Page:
From our perspective, a progressive agenda for a post-neoliberal form of globalisation has to recognise the centrality of gendered and other social hierarchies to the workings of the global economy. In terms of trade, gendered hierarchies operate at multiple sites and scales. Notably, (1) the relations of production and social reproduction that underpin the production of goods and services are gendered; (2) the actors who make the rules and the social norms regarding trade relations are gendered; (3) the ideas that drive the creation and application of trade rules are gendered; and (4) the impacts of trade are gendered. Bringing globalist and feminist values into the field of global trade and developing better global and domestic rules could involve a number of strategies and rules including, but not limited to, the following:

First, progressive global trade must recognise the centrality of social reproduction, which lets us consider the impacts of trade policy on households, care work, unpaid labour, the informal economy, and the broader ecological conditions under which social reproduction takes place. This involves a disruption of the ideas that underpin trade orthodoxy and ‘expertise’. In concrete terms, this means that mechanisms need to be in place to measure and mitigate the harms that may result from trade and which are disproportionately felt by women, the poor, racialised sectors of the population and others. These include the gendered impacts of the privatisation of public services and clauses in trade agreements that make essential items such as food products and medication more expensive or that prevent effective social and environmental regulation. In order to do so, there is a need for states and institutions to commit to comprehensive gender-based impact assessments of trade policy formulation, and then to establish ways of monitoring obligations, as we have spelled out elsewhere.

Reforming the rules of global trade in ways that afford states – especially states in the Global South – greater domestic policy space is a necessary step in this regard. But it is not a sufficient step as the state may itself work to reproduce inequalities as highlighted above. There is therefore a need for a more thorough shift in macroeconomic policymaking at the national and global levels so that, for instance, progressive forms of social reproduction are prioritised above economic growth, which is currently ‘locked-in’ to trade agreements and global institutions.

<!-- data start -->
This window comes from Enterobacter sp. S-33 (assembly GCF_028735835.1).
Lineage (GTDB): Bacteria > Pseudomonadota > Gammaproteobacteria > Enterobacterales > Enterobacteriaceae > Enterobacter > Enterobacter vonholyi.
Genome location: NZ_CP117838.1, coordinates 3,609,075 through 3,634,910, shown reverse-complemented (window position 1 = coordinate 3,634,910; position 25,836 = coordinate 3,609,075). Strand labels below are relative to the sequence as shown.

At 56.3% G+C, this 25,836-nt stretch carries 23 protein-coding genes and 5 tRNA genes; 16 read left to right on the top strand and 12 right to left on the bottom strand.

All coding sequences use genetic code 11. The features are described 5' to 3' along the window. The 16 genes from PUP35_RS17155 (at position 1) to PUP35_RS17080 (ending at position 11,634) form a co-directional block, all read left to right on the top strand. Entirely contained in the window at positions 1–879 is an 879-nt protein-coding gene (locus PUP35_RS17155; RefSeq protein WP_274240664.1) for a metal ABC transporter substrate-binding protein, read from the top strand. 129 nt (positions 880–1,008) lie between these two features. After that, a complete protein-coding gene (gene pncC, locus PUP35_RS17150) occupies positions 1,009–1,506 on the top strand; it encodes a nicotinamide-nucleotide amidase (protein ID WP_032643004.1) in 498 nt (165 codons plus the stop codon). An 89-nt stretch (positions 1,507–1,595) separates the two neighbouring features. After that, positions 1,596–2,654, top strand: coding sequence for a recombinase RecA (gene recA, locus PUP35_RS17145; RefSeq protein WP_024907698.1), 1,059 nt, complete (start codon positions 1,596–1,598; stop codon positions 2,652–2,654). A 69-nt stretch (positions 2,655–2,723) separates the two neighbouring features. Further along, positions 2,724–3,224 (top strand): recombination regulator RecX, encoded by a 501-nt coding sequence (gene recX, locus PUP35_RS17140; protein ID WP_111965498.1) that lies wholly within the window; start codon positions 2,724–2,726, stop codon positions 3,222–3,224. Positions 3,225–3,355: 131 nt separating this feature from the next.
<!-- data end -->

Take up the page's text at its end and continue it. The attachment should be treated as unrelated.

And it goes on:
As part of this – and as the convenors of this series argue– there is a further need to democratise economic relations, including relations of trade governance, to make sure that all those affected by how the world trades are involved in deciding its rules. Policymakers need actively to engage civil society, especially feminist and women’s rights organisations. This is not something that is happening at the moment, despite the proliferation of commitments being made to supporting gender equality in the WTO, in bilateral trade agreements, and elsewhere. A progressive trading regime needs to be much more transparent and accountable in these terms.   

It further involves institutional commitments to addressing the feminisation of labour and improving labour conditions in areas where women are drawn into exploitative work as part of export-driven growth strategies. It will need to address low wages and gender wage gaps (which are perpetuated by trade liberalisation) and the mismatch between core labour standards and the structural causes that drive women and other vulnerable groups into exploitative work. Efforts aimed at drawing women into the labour market as workers and/or entrepreneurs need to be accompanied by efforts to ensure that this is decent work and does not increase women’s double-burden. The European Trade Union Confederation has devised a robust set of recommendations for how labour rights can be made effective in trade agreements which serve as one starting point for thinking through the labour and trade nexus, though there is a need for additional provisions that specifically support women’s rights.

All of this suggests that a more gender-equitable trading regime must move beyond neoliberalism, with which it is fundamentally incompatible. However, bringing globalist and feminist commitments to a reformed trading regime also reminds us of the limitations of embedded liberalism. A more progressive society requires transformations within economic and social relations as much as it involves a transformation in the relations between economic and social spheres. We have offered a series of suggestions for how existing institutions can be transformed along these lines, though much will rest on the insights and ingenuity of our progressive movements.

This blog is part of a series on ‘reglobalisation in action’. Read Part 1, Part 2, Part 3 and Part 4.